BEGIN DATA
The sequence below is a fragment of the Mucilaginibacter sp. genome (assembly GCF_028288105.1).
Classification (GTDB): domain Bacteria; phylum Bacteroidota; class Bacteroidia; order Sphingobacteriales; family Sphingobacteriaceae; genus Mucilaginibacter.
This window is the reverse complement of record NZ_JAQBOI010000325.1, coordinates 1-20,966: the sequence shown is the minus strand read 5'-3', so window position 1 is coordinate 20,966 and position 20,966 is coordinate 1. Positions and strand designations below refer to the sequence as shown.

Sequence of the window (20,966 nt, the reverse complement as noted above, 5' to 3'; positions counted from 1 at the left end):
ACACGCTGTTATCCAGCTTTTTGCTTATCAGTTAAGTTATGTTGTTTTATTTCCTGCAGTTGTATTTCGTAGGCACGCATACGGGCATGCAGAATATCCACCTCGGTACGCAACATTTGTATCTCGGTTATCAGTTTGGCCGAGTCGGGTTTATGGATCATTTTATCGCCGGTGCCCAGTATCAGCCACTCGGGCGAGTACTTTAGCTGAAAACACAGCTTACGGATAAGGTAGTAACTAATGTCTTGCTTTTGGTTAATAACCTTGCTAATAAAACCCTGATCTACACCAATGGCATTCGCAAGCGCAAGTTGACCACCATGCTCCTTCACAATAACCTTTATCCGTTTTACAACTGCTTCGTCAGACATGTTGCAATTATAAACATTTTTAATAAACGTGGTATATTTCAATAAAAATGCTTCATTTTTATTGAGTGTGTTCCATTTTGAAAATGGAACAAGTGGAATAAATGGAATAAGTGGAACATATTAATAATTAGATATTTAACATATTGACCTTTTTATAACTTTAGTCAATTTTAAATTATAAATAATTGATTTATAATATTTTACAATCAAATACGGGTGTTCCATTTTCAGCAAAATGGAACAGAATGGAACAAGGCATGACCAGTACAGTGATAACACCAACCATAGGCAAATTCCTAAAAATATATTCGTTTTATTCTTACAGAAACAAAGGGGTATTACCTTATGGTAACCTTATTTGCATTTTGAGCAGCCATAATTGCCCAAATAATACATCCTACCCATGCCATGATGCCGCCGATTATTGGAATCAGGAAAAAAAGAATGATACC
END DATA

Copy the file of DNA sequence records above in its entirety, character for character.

The sequence below is a fragment of the Mucilaginibacter sp. genome (assembly GCF_028288105.1).
Classification (GTDB): domain Bacteria; phylum Bacteroidota; class Bacteroidia; order Sphingobacteriales; family Sphingobacteriaceae; genus Mucilaginibacter.
This window is the reverse complement of record NZ_JAQBOI010000325.1, coordinates 1-20,966: the sequence shown is the minus strand read 5'-3', so window position 1 is coordinate 20,966 and position 20,966 is coordinate 1. Positions and strand designations below refer to the sequence as shown.

Sequence of the window (20,966 nt, the reverse complement as noted above, 5' to 3'; positions counted from 1 at the left end):
ACACGCTGTTATCCAGCTTTTTGCTTATCAGTTAAGTTATGTTGTTTTATTTCCTGCAGTTGTATTTCGTAGGCACGCATACGGGCATGCAGAATATCCACCTCGGTACGCAACATTTGTATCTCGGTTATCAGTTTGGCCGAGTCGGGTTTATGGATCATTTTATCGCCGGTGCCCAGTATCAGCCACTCGGGCGAGTACTTTAGCTGAAAACACAGCTTACGGATAAGGTAGTAACTAATGTCTTGCTTTTGGTTAATAACCTTGCTAATAAAACCCTGATCTACACCAATGGCATTCGCAAGCGCAAGTTGACCACCATGCTCCTTCACAATAACCTTTATCCGTTTTACAACTGCTTCGTCAGACATGTTGCAATTATAAACATTTTTAATAAACGTGGTATATTTCAATAAAAATGCTTCATTTTTATTGAGTGTGTTCCATTTTGAAAATGGAACAAGTGGAATAAATGGAATAAGTGGAACATATTAATAATTAGATATTTAACATATTGACCTTTTTATAACTTTAGTCAATTTTAAATTATAAATAATTGATTTATAATATTTTACAATCAAATACGGGTGTTCCATTTTCAGCAAAATGGAACAGAATGGAACAAGGCATGACCAGTACAGTGATAACACCAACCATAGGCAAATTCCTAAAAATATATTCGTTTTATTCTTACAGAAACAAAGGGGTATTACCTTATGGTAACCTTATTTGCATTTTGAGCAGCCATAATTGCCCAAATAATACATCCTACCCATGCCATGATGCCGCCGATTATTGGAATCAGGAAAAAAAGAATGATACC